The Top Vitamin B7 (Biotin) Rich Foods + Recipes
Why is Vitamin B7 important? How much do you need each day? What do deficiencies look like? Which foods and recipes contain it?
What is Vitamin B7?
Vitamin B7 (Biotin) is also known as Vitamin H. Like all B vitamins, it is water soluble and contains sulfur. It is commonly produced by the beneficial bacteria in the gut.
Why is Vitamin B7 important and what does it do in the body?
Like most B vitamins, Biotin is involved in many metabolic functions. It functions in the utilization of sugar, fats and the manufacture of amino acids to make energy and in the growth and replication of cells. It is involved in the formation of strong nails and healthy hair. It helps in the treatment of eczema, seborrheic dermatitis (cradle cap) and alopecia. Biotin also plays an important role in diabetes. It enhances insulin sensitivity and increases the enzyme glucokinase that is responsible for the utilization of glucose by the liver. It also supports a healthy nervous system and is vital for healthy hair because it improves the metabolism of scalp oils. It even helps to reduce the likelihood of grey hair!
Biotin is a critical nutrient during pregnancy as it is important for normal embryonic growth.
What amount of Vitamin B7 do you need each day?
Vitamin B7 can be found in multivitamins and B complex vitamins. Separately, it is sold as biotin. Its most bio-available source is biocytin. Biotin works well with other B vitamins, CoQ10 and Carnitine.
The DRI (Daily Recommended Intake) /RDA (Recommended DailyAllowance)of dietary Vitamin B7 are listed below:
Please Note: By definition, the DRI/RDA recommendations apply only to 98% of healthy individuals and are not sufficient for those with higher nutrient requirements based upon their biochemical individuality, genetics, health status, medications, deficiencies, lifestyle, and toxic exposures.
- Infants birth- 6 months: 5 mcg
- Infants 7 - 12 months: 6 mcg
- Children 1 - 3 years: 8 mcg
- Children 4 - 8 years: 12 mcg
- Children 9 -13 years: 20 mcg
- Adolescents 14 - 18 years: 25 mcg
- 19 years and older: 30 mcg
- Pregnant women: 30 mcg
- Breastfeeding women: 35 mcg
Recommended Daily Allowance: 150mcg/Day
Optimal Daily Allowance: 225mcg/Day
What are possible Vitamin B7 (Biotin) deficiency conditions and symptoms?
Cradle Cap (dry scaly scalp)
Loss of appetite
Loss of muscle control
Muscle aches and cramps
Muscle weakness, twitching or spasms
Nausea and Vomiting
Pallor of skin
Sore tongue or mouth
What are possible Vitamin B7 excess symptoms?
Biotin is extremely safe and no side effects have been reported.
What steals Vitamin B7 from the body?
Alcohol: inhibits the absorption and utilization of Biotin.
Broad spectrum antibiotics: Tetracycline, (Demeclocycline,Doxycycline and Methacycline), Amoxicillin/Clavulanic Acid (Augmentin),Vancomycin - will kill the colonies of beneficial bacteria in the gut that helpmake Biotin.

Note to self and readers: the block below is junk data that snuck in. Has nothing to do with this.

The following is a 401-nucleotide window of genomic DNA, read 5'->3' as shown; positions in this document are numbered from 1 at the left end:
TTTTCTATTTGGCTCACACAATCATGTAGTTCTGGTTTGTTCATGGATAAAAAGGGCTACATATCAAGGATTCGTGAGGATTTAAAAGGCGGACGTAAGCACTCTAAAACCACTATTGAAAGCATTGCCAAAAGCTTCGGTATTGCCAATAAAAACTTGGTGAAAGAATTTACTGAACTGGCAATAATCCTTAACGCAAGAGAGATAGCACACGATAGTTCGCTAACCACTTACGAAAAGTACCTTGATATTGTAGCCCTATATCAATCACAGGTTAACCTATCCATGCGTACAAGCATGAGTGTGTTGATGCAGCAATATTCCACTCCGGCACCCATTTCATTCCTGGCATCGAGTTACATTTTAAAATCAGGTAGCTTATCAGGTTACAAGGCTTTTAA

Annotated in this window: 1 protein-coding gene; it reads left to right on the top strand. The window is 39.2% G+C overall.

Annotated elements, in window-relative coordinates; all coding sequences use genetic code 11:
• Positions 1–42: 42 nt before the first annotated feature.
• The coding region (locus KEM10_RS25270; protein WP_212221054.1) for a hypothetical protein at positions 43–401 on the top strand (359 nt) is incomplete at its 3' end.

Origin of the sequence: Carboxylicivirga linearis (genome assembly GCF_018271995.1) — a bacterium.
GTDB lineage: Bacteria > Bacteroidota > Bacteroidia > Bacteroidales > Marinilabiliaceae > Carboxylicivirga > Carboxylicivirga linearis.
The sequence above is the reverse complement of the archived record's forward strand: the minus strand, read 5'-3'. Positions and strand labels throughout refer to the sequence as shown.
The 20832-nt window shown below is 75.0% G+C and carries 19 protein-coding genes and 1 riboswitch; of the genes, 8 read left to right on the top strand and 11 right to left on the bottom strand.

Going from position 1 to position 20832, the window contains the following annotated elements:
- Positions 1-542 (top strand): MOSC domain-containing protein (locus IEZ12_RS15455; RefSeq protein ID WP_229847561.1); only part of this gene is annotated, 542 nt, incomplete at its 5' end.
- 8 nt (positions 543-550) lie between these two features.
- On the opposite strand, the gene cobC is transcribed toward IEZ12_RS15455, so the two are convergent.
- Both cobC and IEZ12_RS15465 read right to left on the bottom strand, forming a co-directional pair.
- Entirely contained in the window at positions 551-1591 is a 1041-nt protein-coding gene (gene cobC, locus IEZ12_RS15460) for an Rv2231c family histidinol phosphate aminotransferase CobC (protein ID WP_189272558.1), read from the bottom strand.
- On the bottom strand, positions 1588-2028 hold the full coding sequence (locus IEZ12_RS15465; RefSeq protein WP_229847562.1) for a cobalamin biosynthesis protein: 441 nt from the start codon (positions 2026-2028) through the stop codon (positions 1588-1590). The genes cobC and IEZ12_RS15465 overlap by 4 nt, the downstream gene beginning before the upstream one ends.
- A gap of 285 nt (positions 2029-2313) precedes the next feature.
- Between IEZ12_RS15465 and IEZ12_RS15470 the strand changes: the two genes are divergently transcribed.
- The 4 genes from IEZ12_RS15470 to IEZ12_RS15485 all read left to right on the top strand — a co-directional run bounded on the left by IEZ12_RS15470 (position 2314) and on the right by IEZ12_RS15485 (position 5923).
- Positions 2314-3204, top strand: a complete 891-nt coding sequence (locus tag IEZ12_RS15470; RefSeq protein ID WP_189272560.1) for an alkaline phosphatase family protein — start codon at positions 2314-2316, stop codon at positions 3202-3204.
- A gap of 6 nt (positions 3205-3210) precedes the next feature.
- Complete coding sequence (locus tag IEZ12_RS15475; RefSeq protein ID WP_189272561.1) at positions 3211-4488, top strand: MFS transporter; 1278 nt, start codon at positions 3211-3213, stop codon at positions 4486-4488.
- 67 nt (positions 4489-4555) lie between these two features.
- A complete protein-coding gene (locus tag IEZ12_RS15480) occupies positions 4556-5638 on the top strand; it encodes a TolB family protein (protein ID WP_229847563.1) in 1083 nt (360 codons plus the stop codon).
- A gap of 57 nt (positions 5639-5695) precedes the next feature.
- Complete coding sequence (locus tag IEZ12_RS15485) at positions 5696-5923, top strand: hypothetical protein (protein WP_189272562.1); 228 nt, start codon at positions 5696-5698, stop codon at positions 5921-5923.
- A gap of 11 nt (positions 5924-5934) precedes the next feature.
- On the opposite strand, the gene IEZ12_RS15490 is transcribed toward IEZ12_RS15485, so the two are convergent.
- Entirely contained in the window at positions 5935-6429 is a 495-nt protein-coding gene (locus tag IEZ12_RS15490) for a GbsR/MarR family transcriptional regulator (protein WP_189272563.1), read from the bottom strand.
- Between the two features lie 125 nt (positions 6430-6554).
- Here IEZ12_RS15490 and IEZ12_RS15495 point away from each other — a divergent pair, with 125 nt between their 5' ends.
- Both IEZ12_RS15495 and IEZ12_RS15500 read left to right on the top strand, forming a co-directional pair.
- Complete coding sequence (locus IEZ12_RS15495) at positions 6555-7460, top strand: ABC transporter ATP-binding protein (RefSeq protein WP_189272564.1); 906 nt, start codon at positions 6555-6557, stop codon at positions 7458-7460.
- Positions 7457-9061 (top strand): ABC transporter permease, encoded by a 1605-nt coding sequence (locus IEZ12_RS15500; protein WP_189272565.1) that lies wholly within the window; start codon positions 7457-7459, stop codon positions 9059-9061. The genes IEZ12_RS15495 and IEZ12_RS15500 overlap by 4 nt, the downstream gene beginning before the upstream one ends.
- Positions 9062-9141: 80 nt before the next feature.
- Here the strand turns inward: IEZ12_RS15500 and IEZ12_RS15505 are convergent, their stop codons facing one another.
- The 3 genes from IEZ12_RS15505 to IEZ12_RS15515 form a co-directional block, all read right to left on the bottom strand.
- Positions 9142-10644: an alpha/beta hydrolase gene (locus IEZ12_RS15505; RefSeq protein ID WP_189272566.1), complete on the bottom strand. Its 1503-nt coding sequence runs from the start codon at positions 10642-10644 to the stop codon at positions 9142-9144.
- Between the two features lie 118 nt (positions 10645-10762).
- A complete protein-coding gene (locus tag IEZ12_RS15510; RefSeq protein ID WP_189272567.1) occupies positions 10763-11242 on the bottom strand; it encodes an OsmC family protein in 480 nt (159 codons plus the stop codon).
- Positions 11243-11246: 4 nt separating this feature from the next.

Anti-seizure medications: Phenytoin (Dilantin), Carbmazepine (Tegratol) and Primidone (Mysoline) deplete Biotin.
High supplementation of Pantothenic acid (Vitamin B5): can decrease absorption as it competes for the same uptake sites in the colonocytes.
What tests can be used to assess Vitamin B7 or Biotin levels?
Urine analysis of alpha-hydroxy-isovalerate (if elevated suggest slow Biotin)
Plasma levels are not very accurate.
What foods contain the highest amounts of Vitamin B7?
Top 10 Vitamin B7 (biotin) rich foods are:
1. Peanuts 95mcg/100g
Recipe: Homemade Nutter Butters
2. Hazelnuts 81 mcg/100g
Recipe: Homemade Nutella
3. Calf's Liver 76.1mcg/100g
4. Egg yolk 54mcg/100g
Recipe: Egg Muffins
5. Shiitake mushroom 36.6 mcg/100g
Recipe: Coq Au Vin
Recipe: Healthier Bibimbap
6. Chickpeas 21 mcg/100g
Recipe: Chickpea Shakshuka
7. Herring 20mcg/100g
Recipe: Homemade Pickled Herring
8. Oysters 20mcg/100g
9. Almonds 20mcg/100g
Recipe: Pesto Almond Crusted Salmon
Recipe: Almond Butter Cups
10. Sweetcorn 6.0mcg/100g
Recipe: Raw Organic Sweet Corn Salsa
This article was written by Jonathan Tommey, CCN and Bella Grace, NTP. This article is not intended to diagnose, treat, cure or prevent any disease. Content should not be considered a substitute for professional medical expertise or treatment.
Beef Bulgogi Bowls
Makes 2 Large Bowls
1 lb. grass-fed rib eye or sirloin steak
2 tablespoons cooking oil of choice
2 tablespoons coconut aminos
2 tablespoons freshly minced garlic
1 tablespoon raw honey or sweetener of choice
2 stems of green onion, finely chopped
2 tablespoons toasted sesame seeds
4 cups dark leafy greens
2 cups roasted broccoli
3 large carrots, roasted
3 cups cauliflower rice
+ hot sauce (to taste)
= spicy mayo!
1) To make the roasted vegetables, throw frozen broccoli and carrots onto a baking sheet, drizzle in cooking oil of choice, salt and pepper, and roast in the oven at 375F for 30 minutes or so. Remove and set aside.
2) Place the steaks in a large bowl with coconut aminos, minced garlic, raw honey, salt and pepper. Let marinate for 10-30 minutes.
3) In a large skillet, add cooking oil and saute the steaks (along with sauce) over medium high heat or until the steak is medium-well done.
4) Set the beef aside and slice into thin pieces.
5) Using the same pan, heat up your cauliflower rice in the skillet until piping hot.
5) To each bowl, add 2 cups of greens. Top greens with 1-2 carrots, 1 cup roasted broccoli, 1 1/2 cups cauliflower rice, 1/2 lb of steak and chopped green onion. Add a dollop of spicy mayo on the side, sprinkle with sesame seeds and enjoy!
Isabella Grace is a Nutritional Therapy Practitioner focusing on toxin-free, natural living to its fullest extent. Her mission is to provide personalized integrative health solutions to create sustainable, lifelong change and enable you to live, love, and serve at your fullest health potential.
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